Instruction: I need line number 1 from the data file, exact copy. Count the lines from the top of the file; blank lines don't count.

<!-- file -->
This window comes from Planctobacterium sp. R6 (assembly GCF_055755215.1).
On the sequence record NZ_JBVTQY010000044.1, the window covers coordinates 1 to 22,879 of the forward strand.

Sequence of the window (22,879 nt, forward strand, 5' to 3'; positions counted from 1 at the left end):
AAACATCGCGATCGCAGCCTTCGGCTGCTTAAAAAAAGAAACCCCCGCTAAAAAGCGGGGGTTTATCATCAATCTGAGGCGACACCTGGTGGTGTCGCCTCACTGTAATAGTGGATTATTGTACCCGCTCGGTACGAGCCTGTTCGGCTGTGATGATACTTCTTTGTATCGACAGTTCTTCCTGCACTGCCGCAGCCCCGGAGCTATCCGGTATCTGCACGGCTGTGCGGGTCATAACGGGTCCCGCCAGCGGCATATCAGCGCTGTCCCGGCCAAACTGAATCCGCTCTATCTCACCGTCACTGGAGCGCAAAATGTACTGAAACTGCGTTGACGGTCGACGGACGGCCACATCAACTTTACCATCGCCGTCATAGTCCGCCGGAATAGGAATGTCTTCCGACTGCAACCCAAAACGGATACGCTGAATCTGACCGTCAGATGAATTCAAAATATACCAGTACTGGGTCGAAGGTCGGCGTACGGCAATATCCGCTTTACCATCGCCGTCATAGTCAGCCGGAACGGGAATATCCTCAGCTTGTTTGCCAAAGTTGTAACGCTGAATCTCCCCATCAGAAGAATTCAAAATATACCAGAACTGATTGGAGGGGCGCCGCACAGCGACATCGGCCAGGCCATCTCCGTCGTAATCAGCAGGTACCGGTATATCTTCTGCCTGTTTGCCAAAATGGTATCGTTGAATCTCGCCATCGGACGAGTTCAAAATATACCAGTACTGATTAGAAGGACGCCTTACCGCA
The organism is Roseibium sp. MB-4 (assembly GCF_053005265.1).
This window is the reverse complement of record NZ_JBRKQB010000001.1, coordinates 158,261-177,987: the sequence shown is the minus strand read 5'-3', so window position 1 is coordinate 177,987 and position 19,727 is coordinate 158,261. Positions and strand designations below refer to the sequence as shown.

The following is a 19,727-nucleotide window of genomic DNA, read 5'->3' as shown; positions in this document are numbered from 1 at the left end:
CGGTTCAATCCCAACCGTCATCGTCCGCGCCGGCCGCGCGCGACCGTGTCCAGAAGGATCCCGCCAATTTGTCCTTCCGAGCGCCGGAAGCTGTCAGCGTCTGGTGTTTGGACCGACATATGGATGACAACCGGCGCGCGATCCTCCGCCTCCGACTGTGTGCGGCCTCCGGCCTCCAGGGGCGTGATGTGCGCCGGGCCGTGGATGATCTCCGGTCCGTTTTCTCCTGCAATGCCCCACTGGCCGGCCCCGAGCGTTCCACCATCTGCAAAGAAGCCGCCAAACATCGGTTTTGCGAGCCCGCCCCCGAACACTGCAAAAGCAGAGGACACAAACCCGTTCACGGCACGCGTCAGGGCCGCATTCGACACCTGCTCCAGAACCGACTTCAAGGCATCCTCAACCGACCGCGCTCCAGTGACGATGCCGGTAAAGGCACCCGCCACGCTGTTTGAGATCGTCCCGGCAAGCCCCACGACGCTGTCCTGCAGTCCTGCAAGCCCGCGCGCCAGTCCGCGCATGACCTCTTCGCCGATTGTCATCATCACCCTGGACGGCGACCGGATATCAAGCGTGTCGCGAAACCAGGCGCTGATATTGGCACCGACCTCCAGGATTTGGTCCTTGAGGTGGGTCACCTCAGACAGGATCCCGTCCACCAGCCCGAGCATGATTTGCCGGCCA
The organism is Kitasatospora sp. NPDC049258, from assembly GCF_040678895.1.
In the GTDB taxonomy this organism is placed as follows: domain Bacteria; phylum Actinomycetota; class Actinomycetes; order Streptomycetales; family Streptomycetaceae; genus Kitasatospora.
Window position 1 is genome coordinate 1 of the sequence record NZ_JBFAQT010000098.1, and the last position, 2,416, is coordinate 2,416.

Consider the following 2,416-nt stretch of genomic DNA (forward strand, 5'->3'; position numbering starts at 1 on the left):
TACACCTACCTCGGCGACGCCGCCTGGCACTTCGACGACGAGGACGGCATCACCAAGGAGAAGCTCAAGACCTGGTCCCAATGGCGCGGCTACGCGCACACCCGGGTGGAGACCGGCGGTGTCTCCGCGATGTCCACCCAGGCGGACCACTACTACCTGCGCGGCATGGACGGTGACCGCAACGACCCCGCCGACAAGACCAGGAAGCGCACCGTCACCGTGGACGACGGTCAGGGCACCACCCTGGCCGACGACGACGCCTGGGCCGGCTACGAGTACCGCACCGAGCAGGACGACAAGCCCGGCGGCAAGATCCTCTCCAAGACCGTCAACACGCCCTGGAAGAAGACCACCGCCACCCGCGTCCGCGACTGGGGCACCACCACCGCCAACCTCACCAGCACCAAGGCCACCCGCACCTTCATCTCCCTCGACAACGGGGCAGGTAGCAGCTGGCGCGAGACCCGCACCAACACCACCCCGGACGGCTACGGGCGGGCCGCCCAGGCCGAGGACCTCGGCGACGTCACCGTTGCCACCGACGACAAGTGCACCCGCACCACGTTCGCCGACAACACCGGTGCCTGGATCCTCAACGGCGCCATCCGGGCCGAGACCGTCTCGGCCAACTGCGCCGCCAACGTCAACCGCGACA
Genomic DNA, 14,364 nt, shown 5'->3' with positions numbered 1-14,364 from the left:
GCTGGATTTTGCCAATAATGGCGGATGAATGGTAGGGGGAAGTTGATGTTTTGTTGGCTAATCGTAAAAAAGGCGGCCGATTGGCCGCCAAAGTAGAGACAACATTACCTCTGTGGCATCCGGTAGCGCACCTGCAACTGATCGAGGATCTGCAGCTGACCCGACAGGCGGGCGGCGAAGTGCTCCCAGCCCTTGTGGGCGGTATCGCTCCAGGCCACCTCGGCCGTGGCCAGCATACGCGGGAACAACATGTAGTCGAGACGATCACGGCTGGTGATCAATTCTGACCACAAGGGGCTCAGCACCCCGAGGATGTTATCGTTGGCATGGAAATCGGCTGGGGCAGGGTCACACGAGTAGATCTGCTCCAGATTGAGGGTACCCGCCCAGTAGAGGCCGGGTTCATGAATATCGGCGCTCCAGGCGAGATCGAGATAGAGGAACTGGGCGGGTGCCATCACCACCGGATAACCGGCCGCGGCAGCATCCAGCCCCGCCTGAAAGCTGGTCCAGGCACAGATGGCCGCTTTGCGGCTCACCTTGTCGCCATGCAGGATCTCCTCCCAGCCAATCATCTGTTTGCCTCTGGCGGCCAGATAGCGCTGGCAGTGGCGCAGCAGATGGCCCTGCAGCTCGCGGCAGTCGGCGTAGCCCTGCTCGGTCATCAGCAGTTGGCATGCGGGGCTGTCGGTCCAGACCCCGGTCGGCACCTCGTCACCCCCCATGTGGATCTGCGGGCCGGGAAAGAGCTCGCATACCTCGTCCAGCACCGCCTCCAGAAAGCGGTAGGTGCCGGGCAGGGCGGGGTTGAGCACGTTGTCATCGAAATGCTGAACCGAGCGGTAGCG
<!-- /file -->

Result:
This window comes from Planctobacterium sp. R6 (assembly GCF_055755215.1).